Shula, the Tide's third-year head football coach, got a one-year extension to his current deal, pushing it through the 2009 season, but received no pay raise or changes in his total compensation package of $900,000 per year.
Gottfried, entering his eighth season as Alabama's head men's basketball coach, got his contract extended through 2011 and received a nice $200,000 raise – to $1 million per year – pushing him past Shula on the pay scale and making him UA's highest-paid coach.
His raise makes Alabama a rarity in SEC circles – one of three schools where the men's basketball coach makes more than the head football coach.
Gottfried earned his raise and contract extension with sustained success.
Shula simply hasn't done that yet.
Step back for a moment and compare the two young coaches' resumes.
Gottfried, 41, has been a head coach for 10 years – seven at Alabama (143-83) and three at Murray State (68-24). He has made six trips to the NCAA Tournament – two at Murray State and the past four seasons at Alabama – and three trips to the NIT, two of those coming at MSU and one at Alabama.
He has brought a dead hoops program back to life, both on and off the court. He's packed thousands of fans into Coleman Coliseum – 10,958 per game in 2004-05. And he's graduated the last 18 players who have completed their eligibility, a huge accomplishment in the court-first, academics-second world of college basketball.
Shula, 40, has been a head coach for two years, both at Alabama.
He's won 10 games and lost 15. Of those 10 wins, five have come against SEC schools – Ole Miss once and Kentucky and Mississippi State twice. Against Auburn, Arkansas, LSU and Tennessee, he is a combined 0-8.
He has no winning seasons and one bowl berth – a 20-16 loss to Minnesota in the Music City Bowl.
Do those stats sound like accomplishments which have earned a raise?
Shula is on his way upward, but hasn't earned such praise yet. A little over two years ago, he inherited the mess left behind by the NCAA, Dennis Franchione, Mike Price and some strippers in Pensacola, Fla.
And he's done a decent job.
His teams have generally been competitive, if not great, and Shula and staff have reeled in consecutive recruiting classes hailed in the top 15 nationally by most analysts.
And Shula certainly stepped into a huge mess. He got the worst of the NCAA probation, which stripped 21 scholarships from the program from 2002-04. His first team had no hopes of postseason play, took the field with a hastily slapped-together game plan and played like it.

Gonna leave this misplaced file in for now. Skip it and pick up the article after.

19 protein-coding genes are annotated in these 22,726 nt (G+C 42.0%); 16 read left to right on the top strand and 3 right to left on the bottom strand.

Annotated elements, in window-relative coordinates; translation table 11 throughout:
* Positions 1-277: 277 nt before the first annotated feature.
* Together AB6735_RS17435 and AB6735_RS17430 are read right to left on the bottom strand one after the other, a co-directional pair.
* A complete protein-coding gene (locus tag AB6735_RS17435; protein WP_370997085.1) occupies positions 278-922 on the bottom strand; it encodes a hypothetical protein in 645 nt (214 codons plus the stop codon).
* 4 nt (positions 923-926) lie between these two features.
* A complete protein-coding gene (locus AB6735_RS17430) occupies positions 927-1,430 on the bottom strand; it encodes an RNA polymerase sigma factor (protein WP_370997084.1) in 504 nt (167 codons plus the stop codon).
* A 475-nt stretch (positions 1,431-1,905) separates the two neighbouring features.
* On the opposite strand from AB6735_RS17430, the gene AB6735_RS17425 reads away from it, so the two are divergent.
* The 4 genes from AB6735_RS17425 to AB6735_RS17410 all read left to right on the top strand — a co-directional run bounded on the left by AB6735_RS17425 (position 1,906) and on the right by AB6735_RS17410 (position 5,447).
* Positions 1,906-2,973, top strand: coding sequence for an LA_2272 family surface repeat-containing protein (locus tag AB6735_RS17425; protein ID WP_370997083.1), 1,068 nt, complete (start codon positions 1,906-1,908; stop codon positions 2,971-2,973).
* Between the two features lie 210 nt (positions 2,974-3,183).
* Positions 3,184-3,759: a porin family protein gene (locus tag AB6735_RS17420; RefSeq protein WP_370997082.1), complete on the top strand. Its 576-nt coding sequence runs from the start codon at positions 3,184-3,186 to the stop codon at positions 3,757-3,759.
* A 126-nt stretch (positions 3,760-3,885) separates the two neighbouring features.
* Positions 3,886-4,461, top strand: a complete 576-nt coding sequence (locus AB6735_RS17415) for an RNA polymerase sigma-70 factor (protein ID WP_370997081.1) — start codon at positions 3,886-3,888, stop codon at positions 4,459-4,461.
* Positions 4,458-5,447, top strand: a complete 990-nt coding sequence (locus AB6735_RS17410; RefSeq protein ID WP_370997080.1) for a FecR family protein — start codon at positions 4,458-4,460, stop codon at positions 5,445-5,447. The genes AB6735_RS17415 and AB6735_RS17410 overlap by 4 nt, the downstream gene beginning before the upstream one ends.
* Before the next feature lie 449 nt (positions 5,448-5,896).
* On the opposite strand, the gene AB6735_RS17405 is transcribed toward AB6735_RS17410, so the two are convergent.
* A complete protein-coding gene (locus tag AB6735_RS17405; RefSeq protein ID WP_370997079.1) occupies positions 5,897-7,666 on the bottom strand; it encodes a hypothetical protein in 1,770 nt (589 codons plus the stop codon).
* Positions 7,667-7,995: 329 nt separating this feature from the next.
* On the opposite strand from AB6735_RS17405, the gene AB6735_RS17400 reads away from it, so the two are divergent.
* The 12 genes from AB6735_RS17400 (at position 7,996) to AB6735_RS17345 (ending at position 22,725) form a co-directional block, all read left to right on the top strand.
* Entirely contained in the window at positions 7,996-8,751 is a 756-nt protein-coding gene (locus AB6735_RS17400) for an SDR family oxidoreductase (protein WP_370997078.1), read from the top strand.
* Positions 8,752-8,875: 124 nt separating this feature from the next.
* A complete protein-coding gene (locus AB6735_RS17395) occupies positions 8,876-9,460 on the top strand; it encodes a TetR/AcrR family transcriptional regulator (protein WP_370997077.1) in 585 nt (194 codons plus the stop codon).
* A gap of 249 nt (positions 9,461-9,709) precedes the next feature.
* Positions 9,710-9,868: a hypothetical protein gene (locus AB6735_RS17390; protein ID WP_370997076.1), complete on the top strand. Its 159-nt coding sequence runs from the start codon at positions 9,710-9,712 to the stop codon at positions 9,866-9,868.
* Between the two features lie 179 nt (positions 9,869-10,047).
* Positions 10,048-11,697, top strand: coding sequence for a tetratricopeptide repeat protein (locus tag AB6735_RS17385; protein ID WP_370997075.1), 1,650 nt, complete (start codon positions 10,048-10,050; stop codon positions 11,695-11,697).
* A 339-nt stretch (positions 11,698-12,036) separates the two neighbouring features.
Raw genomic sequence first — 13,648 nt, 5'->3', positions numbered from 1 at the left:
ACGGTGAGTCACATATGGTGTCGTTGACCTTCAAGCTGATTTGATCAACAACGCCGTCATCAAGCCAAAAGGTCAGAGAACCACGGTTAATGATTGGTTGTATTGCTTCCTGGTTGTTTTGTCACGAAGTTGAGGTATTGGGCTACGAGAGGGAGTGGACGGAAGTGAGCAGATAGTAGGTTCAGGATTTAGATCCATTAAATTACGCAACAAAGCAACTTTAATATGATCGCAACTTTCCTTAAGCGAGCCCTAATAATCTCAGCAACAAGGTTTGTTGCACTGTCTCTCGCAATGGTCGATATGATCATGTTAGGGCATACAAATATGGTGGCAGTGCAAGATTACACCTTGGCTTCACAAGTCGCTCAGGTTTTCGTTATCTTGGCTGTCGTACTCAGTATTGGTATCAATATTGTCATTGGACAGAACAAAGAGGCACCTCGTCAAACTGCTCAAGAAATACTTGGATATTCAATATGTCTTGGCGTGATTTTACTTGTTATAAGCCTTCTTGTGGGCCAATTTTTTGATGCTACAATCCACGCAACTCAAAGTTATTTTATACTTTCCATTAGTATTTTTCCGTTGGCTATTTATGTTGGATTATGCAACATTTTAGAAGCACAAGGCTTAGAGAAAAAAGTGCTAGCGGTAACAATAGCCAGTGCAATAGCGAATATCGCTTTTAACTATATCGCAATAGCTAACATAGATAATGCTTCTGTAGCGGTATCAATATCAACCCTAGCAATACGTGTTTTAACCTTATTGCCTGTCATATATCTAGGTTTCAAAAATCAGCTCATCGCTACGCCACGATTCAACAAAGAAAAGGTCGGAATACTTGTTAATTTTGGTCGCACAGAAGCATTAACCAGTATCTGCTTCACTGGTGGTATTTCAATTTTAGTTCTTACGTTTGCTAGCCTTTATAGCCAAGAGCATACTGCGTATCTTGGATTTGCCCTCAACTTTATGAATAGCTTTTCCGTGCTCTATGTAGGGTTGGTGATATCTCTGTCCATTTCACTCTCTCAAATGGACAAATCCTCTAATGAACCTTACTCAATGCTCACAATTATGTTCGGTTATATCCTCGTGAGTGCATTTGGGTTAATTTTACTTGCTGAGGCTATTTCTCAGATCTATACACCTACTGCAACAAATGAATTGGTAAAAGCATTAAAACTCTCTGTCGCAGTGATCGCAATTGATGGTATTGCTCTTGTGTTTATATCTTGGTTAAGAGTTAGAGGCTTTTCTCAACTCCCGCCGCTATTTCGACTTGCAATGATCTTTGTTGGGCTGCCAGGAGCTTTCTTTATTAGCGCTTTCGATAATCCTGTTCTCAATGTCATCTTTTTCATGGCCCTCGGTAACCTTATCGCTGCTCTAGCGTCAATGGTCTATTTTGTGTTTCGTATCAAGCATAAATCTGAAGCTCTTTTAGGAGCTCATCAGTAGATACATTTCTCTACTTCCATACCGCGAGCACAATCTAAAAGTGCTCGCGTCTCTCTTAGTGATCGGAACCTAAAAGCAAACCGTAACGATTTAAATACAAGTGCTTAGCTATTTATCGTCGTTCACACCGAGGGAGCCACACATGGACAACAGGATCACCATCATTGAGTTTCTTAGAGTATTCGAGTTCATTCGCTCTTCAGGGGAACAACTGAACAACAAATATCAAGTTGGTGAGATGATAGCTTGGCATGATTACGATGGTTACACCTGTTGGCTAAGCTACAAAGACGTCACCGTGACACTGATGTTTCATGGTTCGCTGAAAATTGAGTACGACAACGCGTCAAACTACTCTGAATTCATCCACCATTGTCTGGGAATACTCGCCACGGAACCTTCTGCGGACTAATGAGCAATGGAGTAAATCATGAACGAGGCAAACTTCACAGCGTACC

And last year, season-ending knee injuries took out the entire starting backfield of quarterback Brodie Croyle, halfback Ray Hudson and fullback Tim Castille, while a groin injury sapped star tailback Kenneth Darby over the final quarter of the season.
When you step back and examine 2004 objectively, 6-6 was a pretty decent result, considering what Shula and Co. had to work with.
Shula is learning on the job, and while he isn't personality-plus like Gottfried, he's a decent guy who is making the best of a bad situation.
A year's extension at his current salary is a nice bonus that will stop his rivals from harping on his future, at least until they find something else to harp on.
And if he enjoys big-time success over the next two years, Moore has left little doubt that he'll reward Shula.
Remember, Dennis Franchione had 17 wins in two seasons, and he left a guaranteed 10-year, $15 million contract sitting on the table when he flew off to Texas A&M.
If Shula wins big-time, he'll pass Gottfried on the salary scale soon enough.
Now just isn't the right time.
The man who patrols Coleman Coliseum has earned his day atop the salary scale.
The latest guy to prowl Bryant-Denny Stadium's sidelines just needs to be patient.
Greg Wallace is the Alabama beat writer for the Birmingham Post-Herald. He writes a weekly column for BamaMag.com